Trail Review: Bethel Community Forest’s Summit Ridge Trail

June 19, 2020 in Summer Fun - No Comments

In 2019, our friends at Mahoosuc Pathways purchased a 3,500-acre parcel of land to create the Bethel Community Forest with a goal of managing the land for conservation, recreation, and wildlife on behalf of the town. The Community Forest backs up to Sunday River closest to White Cap and Locke Mountain. As neighbors go, we really lucked out, because the Community Forest offers hiking, mountain biking, and snowmobile access currently, with plans to expand in the future. This summer, Mahoosuc Pathways has opened the Summit Ridge Trail, thanks to the hard work of its volunteer trail building squad. This short, yet rewarding hike is a must-do in the Western Maine mountains.

Getting There

The Bethel Community Forest is located off of North Road in Bethel, which can be accessed from Route 2 across from Bethel Outdoor Adventure. There is an entrance to the Community Forest next to Coleman Concrete about 1.2 miles down the road, but you’ll want to continue on about 1 mile further to Daisy Bryant Road. If you reach the Angevine Park swimming hole, you’ve gone too far. After you’ve turned onto Daisy Bryant Road, take a right onto Locke Mountain Road, and continue until you reach the parking area (which also offers panoramic views of Mt. Abram and a nice picnic area).

The Hike

The Summit Ridge Trail is a 1.6-mile out-and-back hike (for a total of 3.2 miles plus a little extra for the walk from the parking lot to the trailhead) that features dirt, ledge, and some pretty stunning views. There are four main milestones along the way: Picnic Knoll, West Ledge, Village View, and Bingham View. If you’re a hiker that likes to pack in as many scenic views as possible into a short hike, this one is for you.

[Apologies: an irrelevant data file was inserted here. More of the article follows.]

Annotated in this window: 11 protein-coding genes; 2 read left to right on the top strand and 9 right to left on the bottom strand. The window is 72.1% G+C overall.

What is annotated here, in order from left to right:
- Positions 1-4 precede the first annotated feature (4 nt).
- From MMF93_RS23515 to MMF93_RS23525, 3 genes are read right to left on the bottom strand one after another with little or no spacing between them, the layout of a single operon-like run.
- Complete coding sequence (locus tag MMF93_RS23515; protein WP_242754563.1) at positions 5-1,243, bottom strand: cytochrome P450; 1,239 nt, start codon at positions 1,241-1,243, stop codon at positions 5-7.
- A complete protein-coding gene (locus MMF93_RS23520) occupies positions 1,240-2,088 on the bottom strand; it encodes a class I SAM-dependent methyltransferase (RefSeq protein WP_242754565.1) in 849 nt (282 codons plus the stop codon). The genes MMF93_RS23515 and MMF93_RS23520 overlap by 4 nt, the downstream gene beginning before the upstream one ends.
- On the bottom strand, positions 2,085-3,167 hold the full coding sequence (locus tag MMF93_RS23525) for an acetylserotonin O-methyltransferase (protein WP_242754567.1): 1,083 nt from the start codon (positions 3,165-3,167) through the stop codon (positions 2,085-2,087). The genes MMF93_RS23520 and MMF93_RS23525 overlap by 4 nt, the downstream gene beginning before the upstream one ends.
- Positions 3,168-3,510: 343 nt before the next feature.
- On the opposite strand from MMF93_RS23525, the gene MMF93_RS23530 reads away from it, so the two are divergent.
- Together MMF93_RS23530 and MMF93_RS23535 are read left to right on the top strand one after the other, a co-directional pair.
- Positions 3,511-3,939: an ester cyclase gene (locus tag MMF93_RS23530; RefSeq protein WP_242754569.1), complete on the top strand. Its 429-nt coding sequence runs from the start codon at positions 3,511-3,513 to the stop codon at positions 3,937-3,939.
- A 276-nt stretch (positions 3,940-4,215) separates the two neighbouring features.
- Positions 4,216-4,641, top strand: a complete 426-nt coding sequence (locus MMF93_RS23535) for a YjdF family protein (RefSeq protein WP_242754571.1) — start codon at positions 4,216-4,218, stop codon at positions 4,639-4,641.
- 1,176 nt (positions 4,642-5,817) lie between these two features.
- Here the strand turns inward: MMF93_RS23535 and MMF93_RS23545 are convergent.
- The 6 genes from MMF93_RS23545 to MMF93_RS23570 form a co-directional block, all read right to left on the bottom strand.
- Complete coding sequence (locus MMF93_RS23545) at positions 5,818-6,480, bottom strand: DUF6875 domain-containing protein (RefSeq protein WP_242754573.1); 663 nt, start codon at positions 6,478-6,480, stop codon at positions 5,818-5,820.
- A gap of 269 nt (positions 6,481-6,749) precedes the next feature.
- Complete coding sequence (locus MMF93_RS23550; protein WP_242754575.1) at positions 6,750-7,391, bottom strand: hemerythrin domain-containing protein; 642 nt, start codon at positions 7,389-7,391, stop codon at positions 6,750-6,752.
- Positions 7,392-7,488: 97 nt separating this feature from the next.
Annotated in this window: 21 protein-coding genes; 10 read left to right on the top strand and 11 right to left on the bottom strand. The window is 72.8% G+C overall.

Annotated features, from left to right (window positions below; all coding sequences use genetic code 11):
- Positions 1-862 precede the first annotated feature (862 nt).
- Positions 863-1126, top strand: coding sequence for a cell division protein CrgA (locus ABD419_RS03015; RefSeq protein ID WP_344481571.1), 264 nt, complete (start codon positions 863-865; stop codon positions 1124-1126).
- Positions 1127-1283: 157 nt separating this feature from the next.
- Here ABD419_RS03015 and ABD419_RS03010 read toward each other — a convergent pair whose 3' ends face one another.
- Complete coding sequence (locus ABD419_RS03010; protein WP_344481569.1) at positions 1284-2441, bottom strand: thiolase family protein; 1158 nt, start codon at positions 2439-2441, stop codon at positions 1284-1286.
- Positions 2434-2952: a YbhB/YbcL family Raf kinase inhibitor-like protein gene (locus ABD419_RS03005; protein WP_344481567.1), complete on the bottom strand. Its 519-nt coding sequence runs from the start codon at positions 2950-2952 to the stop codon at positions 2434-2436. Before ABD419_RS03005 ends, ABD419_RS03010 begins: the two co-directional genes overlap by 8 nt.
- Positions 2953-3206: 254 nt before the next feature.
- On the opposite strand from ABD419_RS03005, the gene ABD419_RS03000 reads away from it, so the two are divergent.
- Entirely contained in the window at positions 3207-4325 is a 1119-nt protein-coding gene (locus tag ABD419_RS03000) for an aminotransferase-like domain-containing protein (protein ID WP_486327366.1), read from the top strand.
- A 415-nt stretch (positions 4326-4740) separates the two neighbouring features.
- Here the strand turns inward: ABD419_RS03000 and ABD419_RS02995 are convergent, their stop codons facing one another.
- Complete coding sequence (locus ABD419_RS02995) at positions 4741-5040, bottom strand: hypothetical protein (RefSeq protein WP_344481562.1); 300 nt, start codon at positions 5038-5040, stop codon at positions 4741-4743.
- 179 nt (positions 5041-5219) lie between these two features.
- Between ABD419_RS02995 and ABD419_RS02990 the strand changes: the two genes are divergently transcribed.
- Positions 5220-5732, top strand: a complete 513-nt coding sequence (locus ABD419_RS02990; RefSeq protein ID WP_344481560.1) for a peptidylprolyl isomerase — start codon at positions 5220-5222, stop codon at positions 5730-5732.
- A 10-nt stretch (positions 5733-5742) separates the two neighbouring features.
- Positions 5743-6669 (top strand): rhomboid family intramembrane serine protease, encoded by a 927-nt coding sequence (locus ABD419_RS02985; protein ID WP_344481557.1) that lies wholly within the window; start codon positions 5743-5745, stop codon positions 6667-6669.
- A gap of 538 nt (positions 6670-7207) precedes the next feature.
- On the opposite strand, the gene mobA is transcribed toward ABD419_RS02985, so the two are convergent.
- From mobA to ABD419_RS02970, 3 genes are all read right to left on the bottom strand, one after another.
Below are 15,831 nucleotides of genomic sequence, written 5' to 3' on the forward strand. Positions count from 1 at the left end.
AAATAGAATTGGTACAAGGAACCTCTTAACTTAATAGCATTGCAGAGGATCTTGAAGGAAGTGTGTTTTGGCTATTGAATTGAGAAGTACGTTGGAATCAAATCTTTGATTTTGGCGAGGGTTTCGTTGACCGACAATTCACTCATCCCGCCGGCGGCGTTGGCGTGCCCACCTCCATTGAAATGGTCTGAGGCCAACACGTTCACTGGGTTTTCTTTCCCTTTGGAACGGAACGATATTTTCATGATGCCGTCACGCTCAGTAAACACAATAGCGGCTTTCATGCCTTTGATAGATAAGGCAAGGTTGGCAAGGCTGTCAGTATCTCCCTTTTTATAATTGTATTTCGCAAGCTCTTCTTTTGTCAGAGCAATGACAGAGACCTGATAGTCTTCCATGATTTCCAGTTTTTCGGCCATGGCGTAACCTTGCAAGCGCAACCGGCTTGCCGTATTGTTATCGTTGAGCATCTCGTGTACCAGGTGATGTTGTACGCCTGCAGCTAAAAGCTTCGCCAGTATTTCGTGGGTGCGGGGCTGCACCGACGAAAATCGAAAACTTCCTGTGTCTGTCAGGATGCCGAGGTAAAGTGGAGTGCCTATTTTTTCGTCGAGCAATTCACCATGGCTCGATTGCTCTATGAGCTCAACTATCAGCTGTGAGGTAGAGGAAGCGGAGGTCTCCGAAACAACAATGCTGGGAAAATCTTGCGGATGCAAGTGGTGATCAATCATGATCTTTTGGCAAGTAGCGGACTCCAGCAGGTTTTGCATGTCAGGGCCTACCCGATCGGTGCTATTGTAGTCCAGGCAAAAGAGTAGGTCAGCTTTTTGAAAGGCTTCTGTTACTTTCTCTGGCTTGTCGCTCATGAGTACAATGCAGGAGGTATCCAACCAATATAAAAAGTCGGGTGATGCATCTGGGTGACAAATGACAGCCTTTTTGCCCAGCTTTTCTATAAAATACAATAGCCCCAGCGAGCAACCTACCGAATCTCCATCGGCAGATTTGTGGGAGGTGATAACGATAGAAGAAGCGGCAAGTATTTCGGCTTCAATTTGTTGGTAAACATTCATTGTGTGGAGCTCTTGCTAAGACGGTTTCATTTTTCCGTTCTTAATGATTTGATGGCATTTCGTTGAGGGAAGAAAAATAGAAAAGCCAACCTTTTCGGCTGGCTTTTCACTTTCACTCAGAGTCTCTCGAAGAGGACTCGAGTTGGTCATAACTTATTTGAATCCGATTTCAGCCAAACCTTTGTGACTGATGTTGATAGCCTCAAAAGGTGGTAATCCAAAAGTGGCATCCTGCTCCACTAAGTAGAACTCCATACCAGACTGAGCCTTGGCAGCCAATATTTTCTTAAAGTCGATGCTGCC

Remy (left) and Finn (right)
Ruger

A friend and I wrangled our three dogs and hit the trail at 5:30AM. We wanted to ensure that we wouldn’t bother anyone with our rambunctious pack, and to beat the hot weather coming in later in the day. We were glad to see how much of the trail was shaded given the rising temperature, but if you are hiking with dogs, be sure to pack plenty of water. Unless it’s a particularly rainy summer, you won’t see many streams for them to cool off in. (If you’re looking for dog-friendly hikes or hikes to swim spots, we have details on those too.)

The beginning of our ascent from the trailhead to Picnic Knoll offered a mild slope, a dirt trail with some rocks, and lots of shade from deciduous trees. As you pass Picnic Knoll, you’ll begin to climb at a steeper grade, but it’s still quite manageable for kids and dogs.

Locke Mountain and White Cap from Picnic Knoll

When we reached the West Ledge, we assumed we had made it to the top before noticing the blue blazes leading further into the conifers. We took a quick break there for water and some photos, and then continued on towards the Village View overlook and Bingham View.

West Ledge

The trip from the West Ledge to Bingham View is short but steeper than the rest of the trail. For smaller children, it may be worth making your return trip from the West Ledge instead of continuing on. The view of Bingham is certainly interesting for Sunday River skiers and snowboarders, as you get a different perspective of the tower at the top of Locke Mountain.

Reaching the top at Binham View

So, will I be hiking the Summit Ridge Trail again? Absolutely. With two of us, plus three dogs, we were able to complete the hike in less than 2 hours with a quick break at the top. This would make for the perfect escape into the mountains when you first arrive in town for a weekend trip, or as a quick activity before you head home. For locals, it’s another great option for the pre- or post-work hike with just enough pitch to make you sweat.

Karolyn Castaldo

All posts

No Comments

Leave a Reply

I accept the Privacy Policy

Recent Posts

×